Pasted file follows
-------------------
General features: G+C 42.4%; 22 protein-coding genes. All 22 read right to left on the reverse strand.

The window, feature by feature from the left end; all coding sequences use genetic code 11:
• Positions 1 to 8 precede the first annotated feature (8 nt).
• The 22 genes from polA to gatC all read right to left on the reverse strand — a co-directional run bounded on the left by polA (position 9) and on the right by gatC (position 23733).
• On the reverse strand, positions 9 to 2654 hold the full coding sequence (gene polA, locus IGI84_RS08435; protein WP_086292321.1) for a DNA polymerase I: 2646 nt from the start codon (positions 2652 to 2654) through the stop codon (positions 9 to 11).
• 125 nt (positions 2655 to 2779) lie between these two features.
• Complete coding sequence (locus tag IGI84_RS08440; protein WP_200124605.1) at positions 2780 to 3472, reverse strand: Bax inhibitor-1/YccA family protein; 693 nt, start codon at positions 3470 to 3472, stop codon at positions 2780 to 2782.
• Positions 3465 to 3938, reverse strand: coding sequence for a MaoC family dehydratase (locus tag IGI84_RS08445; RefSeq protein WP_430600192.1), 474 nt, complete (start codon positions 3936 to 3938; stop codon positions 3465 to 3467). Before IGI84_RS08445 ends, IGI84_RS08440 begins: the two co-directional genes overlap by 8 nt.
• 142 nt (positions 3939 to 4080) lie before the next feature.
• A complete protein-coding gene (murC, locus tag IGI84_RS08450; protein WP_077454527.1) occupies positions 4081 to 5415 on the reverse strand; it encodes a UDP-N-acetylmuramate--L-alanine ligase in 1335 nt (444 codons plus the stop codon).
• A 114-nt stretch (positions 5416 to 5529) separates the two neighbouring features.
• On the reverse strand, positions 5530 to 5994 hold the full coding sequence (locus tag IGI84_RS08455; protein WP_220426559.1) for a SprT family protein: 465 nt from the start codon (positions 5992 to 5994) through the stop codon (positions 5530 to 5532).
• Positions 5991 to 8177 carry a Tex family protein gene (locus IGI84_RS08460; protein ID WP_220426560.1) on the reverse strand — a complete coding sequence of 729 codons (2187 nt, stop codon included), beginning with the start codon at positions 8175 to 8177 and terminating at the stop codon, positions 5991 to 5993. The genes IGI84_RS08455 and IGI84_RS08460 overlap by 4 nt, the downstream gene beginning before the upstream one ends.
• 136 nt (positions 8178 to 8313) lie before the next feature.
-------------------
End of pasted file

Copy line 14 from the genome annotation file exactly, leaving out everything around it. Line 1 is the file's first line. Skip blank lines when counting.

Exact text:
• 136 nt (positions 8178 to 8313) lie before the next feature.